F1 is set to trial a new weekend format at three events in 2021, which incorporates a Sprint Qualifying race, and vaguely resembles the current FIA Formula 2 layout. Sprint Races have been a resounding success in F2, but how will F1’s plans be different, and will they be able to replicate Formula 2’s action-packed weekends?
Friday will now hold the traditional three-part Qualifying session, following a one-hour practice session. The new 100km (roughly 30-minute) Sprint Qualifying race will take place on Saturday before a final practice session, and will set the grid for the usual Sunday race.
This format is similar to that of F2, which also sees a single practice session followed by Qualifying on Friday, with two 120km or 45-minute Sprint Races on Saturday, and a longer Feature Race on Sunday.
Where the two series diverge is in F2’s use of reverse grids, which forces quicker drivers from the previous Qualifying session or Sprint Race to make overtaking manoeuvres to move up the order. In lights-to-flag Sprint Races, pit stops are rarely seen, leaving the drivers no choice but to battle through the slower cars ahead of them on track. This encourages a purer form of wheel-to-wheel racing without being able to rely on strategy to gain a race-winning tactical advantage, thus creating more explosive action.
F1, meanwhile, will not be using reverse grids. Instead, the Qualifying results will set the order for the Sprint Race, which could mean that the same frontrunners from the top teams line up at the head of the pack, in prime position to run away from the rest of the competition. In some cases, this could lead to a rather predictable and stale affair, and so this Sprint Qualifying race could appear at face value to add little to the current spectacle.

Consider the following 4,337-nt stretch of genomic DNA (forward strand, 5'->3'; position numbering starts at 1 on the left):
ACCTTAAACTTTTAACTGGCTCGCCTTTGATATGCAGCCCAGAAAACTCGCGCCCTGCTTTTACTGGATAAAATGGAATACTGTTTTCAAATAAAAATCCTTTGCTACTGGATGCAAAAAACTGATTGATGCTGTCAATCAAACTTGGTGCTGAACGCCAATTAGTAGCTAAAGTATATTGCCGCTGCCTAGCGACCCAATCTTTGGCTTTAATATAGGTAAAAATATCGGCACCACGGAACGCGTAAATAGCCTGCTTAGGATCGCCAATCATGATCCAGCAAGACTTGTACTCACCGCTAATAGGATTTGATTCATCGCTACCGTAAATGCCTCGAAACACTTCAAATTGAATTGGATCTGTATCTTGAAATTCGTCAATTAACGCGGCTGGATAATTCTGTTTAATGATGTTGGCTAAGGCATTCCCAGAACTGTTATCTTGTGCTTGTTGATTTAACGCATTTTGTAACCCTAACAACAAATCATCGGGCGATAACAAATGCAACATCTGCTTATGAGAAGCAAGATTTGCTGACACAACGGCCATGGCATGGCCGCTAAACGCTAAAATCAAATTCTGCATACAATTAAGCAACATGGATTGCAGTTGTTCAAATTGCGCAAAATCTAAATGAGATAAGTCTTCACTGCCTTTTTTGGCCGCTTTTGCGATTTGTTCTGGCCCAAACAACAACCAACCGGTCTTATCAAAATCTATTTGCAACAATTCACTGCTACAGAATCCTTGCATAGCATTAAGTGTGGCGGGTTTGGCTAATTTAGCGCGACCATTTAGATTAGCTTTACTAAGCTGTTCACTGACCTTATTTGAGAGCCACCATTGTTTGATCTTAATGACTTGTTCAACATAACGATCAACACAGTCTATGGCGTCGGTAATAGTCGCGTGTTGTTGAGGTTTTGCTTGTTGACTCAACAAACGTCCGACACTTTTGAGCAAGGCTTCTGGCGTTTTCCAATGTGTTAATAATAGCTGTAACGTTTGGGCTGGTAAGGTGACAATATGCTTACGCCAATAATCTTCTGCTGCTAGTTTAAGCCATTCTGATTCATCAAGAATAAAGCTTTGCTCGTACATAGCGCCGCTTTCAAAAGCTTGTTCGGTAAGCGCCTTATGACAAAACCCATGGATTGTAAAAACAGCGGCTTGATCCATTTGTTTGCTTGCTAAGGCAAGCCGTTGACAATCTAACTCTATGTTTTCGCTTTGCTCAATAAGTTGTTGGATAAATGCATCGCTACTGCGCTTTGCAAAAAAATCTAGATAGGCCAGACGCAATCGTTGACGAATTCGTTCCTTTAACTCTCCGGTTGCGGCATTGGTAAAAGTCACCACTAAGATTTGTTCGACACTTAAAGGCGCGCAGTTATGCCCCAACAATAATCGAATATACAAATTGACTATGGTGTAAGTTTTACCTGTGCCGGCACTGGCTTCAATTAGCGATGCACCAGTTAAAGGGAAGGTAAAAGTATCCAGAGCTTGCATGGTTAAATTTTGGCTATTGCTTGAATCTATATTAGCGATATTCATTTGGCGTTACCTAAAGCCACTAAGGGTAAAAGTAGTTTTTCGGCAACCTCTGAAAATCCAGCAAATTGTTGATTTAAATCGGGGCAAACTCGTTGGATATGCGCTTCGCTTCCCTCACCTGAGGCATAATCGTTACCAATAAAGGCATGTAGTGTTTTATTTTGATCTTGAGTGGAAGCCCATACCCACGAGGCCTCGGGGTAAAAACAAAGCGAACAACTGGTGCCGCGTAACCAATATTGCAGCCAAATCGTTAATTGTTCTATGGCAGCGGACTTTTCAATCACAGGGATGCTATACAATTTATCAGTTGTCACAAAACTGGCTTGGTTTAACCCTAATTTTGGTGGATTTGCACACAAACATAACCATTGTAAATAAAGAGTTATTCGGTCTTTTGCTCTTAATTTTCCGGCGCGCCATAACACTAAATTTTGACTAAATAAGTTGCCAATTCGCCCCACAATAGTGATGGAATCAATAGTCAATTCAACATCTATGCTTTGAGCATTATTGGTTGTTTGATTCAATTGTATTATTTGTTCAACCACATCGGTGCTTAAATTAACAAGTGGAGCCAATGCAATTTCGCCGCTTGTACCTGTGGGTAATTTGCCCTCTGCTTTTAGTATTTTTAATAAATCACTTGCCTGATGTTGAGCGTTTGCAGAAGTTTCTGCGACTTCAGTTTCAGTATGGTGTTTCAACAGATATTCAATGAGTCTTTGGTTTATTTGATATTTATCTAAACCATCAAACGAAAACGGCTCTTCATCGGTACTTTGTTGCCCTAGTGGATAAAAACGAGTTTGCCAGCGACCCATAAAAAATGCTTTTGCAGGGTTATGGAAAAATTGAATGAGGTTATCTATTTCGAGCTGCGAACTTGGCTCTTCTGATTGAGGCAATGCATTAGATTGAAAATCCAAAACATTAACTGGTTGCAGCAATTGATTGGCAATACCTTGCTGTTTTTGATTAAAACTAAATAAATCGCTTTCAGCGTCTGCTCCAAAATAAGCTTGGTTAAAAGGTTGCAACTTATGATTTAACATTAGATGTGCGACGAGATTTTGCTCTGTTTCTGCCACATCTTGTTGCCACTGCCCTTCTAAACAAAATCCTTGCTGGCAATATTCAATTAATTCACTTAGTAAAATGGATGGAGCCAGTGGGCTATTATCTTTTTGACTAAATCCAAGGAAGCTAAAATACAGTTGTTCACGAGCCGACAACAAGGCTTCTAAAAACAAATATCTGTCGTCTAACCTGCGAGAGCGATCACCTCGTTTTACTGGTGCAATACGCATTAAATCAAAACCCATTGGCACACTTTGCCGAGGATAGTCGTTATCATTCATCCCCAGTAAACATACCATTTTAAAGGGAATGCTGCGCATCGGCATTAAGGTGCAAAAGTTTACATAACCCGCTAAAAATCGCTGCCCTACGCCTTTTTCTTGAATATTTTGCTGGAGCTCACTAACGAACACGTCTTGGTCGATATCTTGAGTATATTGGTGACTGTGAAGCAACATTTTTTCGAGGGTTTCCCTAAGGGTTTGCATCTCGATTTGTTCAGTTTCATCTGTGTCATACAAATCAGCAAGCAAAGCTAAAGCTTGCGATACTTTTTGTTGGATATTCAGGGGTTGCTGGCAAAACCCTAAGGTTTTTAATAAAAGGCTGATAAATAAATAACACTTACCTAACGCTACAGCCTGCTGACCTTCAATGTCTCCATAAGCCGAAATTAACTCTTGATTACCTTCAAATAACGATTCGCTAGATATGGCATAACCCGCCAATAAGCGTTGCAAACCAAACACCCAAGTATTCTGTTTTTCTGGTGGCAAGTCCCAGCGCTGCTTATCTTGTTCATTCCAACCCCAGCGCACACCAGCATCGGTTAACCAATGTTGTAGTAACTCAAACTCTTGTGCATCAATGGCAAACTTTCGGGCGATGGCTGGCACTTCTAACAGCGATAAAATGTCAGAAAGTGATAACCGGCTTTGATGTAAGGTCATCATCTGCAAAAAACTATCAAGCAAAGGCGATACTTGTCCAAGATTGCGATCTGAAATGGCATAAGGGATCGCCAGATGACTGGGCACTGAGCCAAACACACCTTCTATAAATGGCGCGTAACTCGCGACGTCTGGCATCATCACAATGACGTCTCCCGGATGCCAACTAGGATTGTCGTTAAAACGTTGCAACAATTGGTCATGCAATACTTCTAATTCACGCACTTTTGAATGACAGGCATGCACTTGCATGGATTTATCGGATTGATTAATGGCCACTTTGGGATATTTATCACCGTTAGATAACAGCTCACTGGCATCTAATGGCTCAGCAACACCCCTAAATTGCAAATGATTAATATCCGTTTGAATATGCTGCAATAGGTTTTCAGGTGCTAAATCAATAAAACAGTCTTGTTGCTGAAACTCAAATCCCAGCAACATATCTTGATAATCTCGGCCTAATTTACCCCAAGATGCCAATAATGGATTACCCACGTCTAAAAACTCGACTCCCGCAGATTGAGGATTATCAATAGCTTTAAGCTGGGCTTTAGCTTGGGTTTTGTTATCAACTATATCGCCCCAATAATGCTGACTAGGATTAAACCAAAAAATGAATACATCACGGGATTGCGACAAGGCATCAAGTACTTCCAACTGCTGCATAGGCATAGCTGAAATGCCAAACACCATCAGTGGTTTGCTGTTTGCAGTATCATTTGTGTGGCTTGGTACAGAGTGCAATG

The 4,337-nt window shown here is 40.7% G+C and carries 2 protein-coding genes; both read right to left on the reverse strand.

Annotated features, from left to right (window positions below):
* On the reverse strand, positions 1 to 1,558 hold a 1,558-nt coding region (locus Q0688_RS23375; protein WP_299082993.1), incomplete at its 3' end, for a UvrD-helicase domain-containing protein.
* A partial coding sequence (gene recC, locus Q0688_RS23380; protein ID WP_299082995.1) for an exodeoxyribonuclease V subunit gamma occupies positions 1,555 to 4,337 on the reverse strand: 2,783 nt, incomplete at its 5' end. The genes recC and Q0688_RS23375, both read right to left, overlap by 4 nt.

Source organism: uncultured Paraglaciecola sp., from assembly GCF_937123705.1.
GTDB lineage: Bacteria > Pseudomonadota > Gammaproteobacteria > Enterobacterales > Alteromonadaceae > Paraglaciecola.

On the other hand, those who suffered poor Qualifying sessions or crashed out will have the opportunity to charge through the field in a bid to secure a better starting position for the all-important Sunday race. Once again, there will only be one way to do that; overtaking. Based on recent F1 Qualifying sessions, it is reasonable to expect several drivers to start the Sprint Race out of position and needing to overtake slower cars, without it being stage-managed.
Formula 2’s reverse grid element necessitates overtaking for any driver trying to maximise the race weekend, whereas this is not necessarily the case in Formula 1’s plans. Despite this, an extra race certainly provides much more opportunity for twists and turns in the weekend, with two race starts and two first laps, which are often full of incidents.
The Effects on Qualifying
With only one practice session before the drivers are faced with the challenge of finding the limit of their car’s performance over a single lap in Qualifying, the fight for pole position is dramatic and unpredictable in F2.
Qualifying for the 2021 F1 Azerbaijan Grand Prix demonstrated with its four red flags how frantic these sessions already are, even when drivers have a full three practice sessions to get their eye in.